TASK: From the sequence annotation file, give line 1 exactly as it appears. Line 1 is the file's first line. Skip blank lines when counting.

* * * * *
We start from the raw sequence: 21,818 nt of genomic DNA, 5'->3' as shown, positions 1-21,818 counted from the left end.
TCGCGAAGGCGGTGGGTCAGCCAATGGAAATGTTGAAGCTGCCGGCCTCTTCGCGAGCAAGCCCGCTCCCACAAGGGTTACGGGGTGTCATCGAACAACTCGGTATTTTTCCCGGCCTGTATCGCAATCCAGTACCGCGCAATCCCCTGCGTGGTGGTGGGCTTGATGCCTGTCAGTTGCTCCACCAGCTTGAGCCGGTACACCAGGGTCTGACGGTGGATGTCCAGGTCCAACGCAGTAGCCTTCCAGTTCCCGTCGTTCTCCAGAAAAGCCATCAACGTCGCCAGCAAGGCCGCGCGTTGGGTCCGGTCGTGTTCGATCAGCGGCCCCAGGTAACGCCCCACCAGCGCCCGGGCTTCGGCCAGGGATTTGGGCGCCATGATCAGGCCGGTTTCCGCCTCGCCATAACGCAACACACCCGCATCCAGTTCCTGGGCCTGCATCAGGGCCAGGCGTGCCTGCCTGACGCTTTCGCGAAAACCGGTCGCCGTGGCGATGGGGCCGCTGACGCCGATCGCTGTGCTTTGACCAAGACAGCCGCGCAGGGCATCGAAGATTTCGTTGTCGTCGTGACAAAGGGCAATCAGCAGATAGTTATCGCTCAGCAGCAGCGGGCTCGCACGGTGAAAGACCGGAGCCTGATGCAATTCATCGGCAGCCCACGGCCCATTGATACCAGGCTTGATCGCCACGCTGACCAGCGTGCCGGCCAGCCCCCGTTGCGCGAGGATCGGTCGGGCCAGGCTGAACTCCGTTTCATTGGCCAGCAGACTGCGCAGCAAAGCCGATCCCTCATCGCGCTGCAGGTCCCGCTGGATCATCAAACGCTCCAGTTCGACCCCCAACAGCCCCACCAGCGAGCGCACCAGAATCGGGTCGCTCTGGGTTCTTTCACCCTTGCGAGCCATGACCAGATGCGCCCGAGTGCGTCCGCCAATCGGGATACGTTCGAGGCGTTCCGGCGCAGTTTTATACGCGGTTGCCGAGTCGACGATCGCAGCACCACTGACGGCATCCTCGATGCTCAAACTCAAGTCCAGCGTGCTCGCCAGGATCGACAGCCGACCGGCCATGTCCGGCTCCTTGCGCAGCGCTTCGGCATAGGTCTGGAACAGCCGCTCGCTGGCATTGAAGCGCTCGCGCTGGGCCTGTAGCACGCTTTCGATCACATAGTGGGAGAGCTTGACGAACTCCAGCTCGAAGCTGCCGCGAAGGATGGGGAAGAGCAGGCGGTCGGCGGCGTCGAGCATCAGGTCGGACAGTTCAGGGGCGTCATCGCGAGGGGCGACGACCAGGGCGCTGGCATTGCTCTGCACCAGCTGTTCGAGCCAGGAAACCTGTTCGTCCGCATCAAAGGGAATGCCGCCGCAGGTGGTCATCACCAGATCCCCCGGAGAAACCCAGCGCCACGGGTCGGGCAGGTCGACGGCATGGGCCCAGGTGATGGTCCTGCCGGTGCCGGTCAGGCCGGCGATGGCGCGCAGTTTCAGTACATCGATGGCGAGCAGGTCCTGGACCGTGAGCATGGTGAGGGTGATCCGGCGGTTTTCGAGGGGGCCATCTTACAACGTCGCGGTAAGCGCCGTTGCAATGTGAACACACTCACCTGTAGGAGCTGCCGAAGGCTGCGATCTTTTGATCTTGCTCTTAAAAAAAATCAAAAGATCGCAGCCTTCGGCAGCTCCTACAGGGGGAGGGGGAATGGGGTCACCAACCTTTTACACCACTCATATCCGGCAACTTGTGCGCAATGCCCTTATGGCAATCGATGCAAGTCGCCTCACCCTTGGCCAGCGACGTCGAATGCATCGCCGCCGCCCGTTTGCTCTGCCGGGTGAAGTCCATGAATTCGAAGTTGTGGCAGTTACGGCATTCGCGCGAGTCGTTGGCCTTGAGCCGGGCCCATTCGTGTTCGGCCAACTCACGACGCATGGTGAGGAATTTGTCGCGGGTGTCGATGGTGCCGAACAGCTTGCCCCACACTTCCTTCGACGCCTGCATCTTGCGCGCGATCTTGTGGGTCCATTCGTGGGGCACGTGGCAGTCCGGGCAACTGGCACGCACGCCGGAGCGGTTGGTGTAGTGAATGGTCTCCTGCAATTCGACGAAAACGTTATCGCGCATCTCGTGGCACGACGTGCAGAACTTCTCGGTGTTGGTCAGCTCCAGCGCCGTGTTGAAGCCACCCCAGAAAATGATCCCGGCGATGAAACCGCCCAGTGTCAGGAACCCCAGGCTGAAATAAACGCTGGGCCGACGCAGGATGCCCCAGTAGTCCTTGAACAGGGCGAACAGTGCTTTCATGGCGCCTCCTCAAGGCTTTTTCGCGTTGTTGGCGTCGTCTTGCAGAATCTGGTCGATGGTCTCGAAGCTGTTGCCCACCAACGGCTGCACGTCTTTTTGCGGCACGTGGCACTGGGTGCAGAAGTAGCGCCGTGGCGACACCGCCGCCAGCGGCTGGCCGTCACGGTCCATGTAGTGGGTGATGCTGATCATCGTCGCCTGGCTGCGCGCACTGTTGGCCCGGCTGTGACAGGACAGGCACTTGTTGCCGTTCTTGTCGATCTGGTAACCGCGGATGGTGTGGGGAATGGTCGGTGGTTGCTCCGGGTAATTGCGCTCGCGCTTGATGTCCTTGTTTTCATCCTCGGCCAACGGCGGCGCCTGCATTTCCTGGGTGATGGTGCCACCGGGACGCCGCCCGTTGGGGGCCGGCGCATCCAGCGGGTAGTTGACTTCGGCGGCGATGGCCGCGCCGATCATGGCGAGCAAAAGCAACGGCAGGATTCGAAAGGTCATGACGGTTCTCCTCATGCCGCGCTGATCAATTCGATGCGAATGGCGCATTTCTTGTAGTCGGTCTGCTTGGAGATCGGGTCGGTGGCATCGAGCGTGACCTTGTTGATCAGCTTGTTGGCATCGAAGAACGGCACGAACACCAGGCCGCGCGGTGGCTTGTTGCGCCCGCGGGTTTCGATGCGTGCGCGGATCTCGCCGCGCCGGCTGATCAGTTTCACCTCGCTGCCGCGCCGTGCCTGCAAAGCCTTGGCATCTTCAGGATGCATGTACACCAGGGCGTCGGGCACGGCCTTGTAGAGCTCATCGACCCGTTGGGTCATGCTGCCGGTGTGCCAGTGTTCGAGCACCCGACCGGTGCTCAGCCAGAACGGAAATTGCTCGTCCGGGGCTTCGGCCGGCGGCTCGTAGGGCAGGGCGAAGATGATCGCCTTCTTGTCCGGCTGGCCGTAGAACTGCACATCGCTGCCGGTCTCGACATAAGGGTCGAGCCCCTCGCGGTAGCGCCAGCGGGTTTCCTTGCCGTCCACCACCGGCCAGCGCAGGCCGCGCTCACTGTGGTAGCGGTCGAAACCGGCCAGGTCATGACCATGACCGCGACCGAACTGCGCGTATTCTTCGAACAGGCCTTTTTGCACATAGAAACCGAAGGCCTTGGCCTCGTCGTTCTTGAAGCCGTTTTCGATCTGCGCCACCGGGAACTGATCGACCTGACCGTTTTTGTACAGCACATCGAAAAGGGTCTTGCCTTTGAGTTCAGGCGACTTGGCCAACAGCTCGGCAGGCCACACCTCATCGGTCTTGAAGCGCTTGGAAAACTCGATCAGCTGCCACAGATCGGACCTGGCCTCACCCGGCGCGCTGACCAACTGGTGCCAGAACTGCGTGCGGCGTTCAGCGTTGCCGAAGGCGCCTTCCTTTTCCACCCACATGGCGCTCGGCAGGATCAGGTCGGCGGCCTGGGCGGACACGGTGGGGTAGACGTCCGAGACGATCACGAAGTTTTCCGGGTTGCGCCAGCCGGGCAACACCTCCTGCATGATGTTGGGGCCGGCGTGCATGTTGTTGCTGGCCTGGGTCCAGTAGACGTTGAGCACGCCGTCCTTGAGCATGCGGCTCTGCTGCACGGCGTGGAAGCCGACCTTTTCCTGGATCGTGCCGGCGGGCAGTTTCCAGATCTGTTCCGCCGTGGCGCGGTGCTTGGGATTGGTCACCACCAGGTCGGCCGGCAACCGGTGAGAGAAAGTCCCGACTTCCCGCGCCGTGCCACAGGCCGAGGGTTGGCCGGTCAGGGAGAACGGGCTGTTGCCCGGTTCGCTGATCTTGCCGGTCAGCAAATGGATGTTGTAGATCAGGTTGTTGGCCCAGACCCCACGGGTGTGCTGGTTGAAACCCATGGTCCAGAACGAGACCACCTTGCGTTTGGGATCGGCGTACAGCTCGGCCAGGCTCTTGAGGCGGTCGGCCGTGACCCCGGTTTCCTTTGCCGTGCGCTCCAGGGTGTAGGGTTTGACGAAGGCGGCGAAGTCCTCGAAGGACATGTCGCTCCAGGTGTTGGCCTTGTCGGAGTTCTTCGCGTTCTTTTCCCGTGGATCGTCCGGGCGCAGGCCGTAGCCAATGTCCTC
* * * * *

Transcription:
We start from the raw sequence: 21,818 nt of genomic DNA, 5'->3' as shown, positions 1-21,818 counted from the left end.